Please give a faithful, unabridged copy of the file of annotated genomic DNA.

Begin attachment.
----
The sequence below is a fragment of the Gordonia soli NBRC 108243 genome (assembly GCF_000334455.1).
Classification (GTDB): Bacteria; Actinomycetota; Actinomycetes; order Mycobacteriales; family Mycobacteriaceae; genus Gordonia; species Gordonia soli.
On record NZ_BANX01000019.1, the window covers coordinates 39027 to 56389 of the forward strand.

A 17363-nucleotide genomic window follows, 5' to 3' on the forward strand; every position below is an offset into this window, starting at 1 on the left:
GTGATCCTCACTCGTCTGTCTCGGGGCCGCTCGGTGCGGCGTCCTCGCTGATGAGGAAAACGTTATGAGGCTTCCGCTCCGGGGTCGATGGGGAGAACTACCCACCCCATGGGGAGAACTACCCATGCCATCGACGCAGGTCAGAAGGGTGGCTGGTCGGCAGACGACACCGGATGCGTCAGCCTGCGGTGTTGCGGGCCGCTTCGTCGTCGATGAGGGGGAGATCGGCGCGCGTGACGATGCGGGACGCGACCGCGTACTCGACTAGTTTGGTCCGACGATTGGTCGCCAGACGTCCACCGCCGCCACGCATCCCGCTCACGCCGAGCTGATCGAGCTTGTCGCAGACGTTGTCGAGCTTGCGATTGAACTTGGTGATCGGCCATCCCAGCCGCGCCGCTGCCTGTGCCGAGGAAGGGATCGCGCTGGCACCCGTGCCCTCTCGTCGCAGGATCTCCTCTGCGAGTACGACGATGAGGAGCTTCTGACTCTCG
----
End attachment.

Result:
The sequence below is a fragment of the Gordonia soli NBRC 108243 genome (assembly GCF_000334455.1).
Classification (GTDB): Bacteria; Actinomycetota; Actinomycetes; order Mycobacteriales; family Mycobacteriaceae; genus Gordonia; species Gordonia soli.
On record NZ_BANX01000019.1, the window covers coordinates 39027 to 56389 of the forward strand.

A 17363-nucleotide genomic window follows, 5' to 3' on the forward strand; every position below is an offset into this window, starting at 1 on the left:
GTGATCCTCACTCGTCTGTCTCGGGGCCGCTCGGTGCGGCGTCCTCGCTGATGAGGAAAACGTTATGAGGCTTCCGCTCCGGGGTCGATGGGGAGAACTACCCACCCCATGGGGAGAACTACCCATGCCATCGACGCAGGTCAGAAGGGTGGCTGGTCGGCAGACGACACCGGATGCGTCAGCCTGCGGTGTTGCGGGCCGCTTCGTCGTCGATGAGGGGGAGATCGGCGCGCGTGACGATGCGGGACGCGACCGCGTACTCGACTAGTTTGGTCCGACGATTGGTCGCCAGACGTCCACCGCCGCCACGCATCCCGCTCACGCCGAGCTGATCGAGCTTGTCGCAGACGTTGTCGAGCTTGCGATTGAACTTGGTGATCGGCCATCCCAGCCGCGCCGCTGCCTGTGCCGAGGAAGGGATCGCGCTGGCACCCGTGCCCTCTCGTCGCAGGATCTCCTCTGCGAGTACGACGATGAGGAGCTTCTGACTCTCG